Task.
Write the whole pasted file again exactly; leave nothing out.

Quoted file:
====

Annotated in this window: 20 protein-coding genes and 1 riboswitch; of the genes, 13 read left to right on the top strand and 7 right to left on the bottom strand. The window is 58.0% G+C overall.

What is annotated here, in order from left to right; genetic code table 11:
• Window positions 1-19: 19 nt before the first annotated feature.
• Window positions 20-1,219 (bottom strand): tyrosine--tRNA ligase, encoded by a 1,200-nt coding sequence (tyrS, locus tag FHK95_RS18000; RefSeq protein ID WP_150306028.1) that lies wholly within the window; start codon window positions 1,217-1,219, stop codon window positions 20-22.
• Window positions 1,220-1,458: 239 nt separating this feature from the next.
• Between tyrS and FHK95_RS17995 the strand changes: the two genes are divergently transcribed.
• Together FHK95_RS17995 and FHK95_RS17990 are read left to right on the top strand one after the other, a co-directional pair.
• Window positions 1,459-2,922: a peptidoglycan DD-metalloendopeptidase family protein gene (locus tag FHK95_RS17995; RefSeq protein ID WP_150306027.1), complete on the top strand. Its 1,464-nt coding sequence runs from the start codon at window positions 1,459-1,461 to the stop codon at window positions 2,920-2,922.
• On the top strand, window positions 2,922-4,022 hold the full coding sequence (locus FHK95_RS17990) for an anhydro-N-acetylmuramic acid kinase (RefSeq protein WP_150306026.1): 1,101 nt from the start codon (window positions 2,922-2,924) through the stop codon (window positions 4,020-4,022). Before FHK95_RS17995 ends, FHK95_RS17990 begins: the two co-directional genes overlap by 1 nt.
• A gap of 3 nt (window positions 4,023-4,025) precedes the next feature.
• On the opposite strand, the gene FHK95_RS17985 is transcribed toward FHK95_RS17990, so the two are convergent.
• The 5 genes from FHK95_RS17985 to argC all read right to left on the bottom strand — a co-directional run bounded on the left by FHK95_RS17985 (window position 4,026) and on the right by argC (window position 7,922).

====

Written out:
Annotated in this window: 20 protein-coding genes and 1 riboswitch; of the genes, 13 read left to right on the top strand and 7 right to left on the bottom strand. The window is 58.0% G+C overall.

What is annotated here, in order from left to right; genetic code table 11:
• Window positions 1-19: 19 nt before the first annotated feature.
• Window positions 20-1,219 (bottom strand): tyrosine--tRNA ligase, encoded by a 1,200-nt coding sequence (tyrS, locus tag FHK95_RS18000; RefSeq protein ID WP_150306028.1) that lies wholly within the window; start codon window positions 1,217-1,219, stop codon window positions 20-22.
• Window positions 1,220-1,458: 239 nt separating this feature from the next.
• Between tyrS and FHK95_RS17995 the strand changes: the two genes are divergently transcribed.
• Together FHK95_RS17995 and FHK95_RS17990 are read left to right on the top strand one after the other, a co-directional pair.
• Window positions 1,459-2,922: a peptidoglycan DD-metalloendopeptidase family protein gene (locus tag FHK95_RS17995; RefSeq protein ID WP_150306027.1), complete on the top strand. Its 1,464-nt coding sequence runs from the start codon at window positions 1,459-1,461 to the stop codon at window positions 2,920-2,922.
• On the top strand, window positions 2,922-4,022 hold the full coding sequence (locus FHK95_RS17990) for an anhydro-N-acetylmuramic acid kinase (RefSeq protein WP_150306026.1): 1,101 nt from the start codon (window positions 2,922-2,924) through the stop codon (window positions 4,020-4,022). Before FHK95_RS17995 ends, FHK95_RS17990 begins: the two co-directional genes overlap by 1 nt.
• A gap of 3 nt (window positions 4,023-4,025) precedes the next feature.
• On the opposite strand, the gene FHK95_RS17985 is transcribed toward FHK95_RS17990, so the two are convergent.
• The 5 genes from FHK95_RS17985 to argC all read right to left on the bottom strand — a co-directional run bounded on the left by FHK95_RS17985 (window position 4,026) and on the right by argC (window position 7,922).